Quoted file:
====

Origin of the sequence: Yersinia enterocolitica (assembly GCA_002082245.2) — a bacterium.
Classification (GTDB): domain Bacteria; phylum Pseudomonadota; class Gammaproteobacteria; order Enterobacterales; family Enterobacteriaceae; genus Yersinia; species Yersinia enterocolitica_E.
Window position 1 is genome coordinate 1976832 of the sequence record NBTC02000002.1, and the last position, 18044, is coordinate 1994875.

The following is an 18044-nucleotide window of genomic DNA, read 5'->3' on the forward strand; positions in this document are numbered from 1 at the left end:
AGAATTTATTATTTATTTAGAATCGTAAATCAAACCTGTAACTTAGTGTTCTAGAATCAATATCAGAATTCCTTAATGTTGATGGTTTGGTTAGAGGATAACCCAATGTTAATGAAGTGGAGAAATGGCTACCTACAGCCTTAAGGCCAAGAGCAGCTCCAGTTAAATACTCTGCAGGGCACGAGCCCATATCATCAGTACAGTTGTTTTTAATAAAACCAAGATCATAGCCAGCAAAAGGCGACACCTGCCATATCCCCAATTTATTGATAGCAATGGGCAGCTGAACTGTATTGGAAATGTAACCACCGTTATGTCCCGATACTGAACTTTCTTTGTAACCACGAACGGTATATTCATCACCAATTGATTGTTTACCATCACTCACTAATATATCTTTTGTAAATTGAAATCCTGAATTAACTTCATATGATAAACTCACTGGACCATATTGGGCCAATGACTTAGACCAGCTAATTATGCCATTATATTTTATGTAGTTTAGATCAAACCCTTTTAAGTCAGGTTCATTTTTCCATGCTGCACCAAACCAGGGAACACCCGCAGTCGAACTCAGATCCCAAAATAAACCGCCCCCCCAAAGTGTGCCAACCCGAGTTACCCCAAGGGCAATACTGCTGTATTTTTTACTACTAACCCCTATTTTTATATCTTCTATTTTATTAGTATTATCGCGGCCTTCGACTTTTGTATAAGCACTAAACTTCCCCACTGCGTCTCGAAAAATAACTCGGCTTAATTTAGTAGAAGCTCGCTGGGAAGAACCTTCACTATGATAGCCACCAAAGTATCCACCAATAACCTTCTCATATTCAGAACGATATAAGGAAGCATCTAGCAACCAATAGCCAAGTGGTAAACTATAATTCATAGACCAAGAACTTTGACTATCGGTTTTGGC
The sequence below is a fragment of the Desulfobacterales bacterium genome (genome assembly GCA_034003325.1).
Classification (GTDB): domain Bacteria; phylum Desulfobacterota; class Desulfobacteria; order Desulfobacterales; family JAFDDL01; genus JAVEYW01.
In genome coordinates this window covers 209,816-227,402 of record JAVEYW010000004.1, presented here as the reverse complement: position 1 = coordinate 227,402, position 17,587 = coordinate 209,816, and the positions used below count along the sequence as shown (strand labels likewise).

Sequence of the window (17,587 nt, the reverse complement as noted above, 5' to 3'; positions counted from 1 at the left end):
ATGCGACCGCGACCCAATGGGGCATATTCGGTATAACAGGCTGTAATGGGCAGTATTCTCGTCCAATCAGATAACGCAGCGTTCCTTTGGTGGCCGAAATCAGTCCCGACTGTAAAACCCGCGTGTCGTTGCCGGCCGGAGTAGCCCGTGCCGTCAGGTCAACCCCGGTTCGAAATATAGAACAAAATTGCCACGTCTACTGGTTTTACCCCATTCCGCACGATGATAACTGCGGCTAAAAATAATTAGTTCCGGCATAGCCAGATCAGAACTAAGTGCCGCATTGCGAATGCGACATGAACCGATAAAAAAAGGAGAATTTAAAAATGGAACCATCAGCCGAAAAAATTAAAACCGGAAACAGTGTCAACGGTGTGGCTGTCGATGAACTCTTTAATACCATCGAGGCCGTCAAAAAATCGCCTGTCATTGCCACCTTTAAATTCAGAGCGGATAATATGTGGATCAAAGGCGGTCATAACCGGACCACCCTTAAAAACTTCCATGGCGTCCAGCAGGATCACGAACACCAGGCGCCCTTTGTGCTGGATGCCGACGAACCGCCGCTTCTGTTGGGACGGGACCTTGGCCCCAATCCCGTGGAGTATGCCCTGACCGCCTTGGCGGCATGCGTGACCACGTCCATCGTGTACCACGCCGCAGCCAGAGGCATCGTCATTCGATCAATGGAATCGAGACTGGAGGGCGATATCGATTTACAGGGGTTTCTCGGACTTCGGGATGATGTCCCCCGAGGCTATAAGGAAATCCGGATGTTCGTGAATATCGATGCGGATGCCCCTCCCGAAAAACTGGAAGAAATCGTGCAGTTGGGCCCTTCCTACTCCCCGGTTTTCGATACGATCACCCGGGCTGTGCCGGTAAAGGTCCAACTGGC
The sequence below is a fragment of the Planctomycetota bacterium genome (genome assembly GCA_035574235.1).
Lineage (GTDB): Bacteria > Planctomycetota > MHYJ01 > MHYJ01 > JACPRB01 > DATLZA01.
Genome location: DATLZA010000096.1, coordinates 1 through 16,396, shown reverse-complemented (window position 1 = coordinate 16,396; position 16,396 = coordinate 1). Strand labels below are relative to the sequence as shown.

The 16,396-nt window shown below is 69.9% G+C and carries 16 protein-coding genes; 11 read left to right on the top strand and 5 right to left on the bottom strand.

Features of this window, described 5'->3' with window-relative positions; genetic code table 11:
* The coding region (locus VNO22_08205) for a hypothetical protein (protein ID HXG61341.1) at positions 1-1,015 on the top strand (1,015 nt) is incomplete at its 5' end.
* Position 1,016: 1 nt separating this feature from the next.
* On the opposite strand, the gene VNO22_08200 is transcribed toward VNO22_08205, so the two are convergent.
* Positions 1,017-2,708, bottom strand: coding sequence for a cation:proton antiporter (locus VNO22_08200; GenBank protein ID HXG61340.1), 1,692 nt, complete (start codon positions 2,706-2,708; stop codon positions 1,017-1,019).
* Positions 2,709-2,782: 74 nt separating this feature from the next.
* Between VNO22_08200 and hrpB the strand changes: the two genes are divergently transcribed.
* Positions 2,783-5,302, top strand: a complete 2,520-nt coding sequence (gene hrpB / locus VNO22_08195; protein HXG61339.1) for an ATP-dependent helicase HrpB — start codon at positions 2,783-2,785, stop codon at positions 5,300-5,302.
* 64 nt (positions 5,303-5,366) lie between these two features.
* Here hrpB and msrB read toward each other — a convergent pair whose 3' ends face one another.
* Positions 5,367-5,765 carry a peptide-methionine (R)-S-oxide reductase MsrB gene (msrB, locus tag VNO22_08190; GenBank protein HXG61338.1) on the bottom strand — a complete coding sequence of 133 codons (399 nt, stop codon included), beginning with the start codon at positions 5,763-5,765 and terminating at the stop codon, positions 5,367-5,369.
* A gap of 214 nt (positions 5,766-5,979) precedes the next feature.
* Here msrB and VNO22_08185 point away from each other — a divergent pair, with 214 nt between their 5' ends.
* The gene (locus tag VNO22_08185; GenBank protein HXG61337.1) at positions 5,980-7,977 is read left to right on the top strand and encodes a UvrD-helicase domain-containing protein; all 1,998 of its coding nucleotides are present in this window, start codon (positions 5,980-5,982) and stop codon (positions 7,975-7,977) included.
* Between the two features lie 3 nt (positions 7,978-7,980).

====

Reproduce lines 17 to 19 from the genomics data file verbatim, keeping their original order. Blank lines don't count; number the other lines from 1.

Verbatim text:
* Position 1,016: 1 nt separating this feature from the next.
* On the opposite strand, the gene VNO22_08200 is transcribed toward VNO22_08205, so the two are convergent.
* Positions 1,017-2,708, bottom strand: coding sequence for a cation:proton antiporter (locus VNO22_08200; GenBank protein ID HXG61340.1), 1,692 nt, complete (start codon positions 2,706-2,708; stop codon positions 1,017-1,019).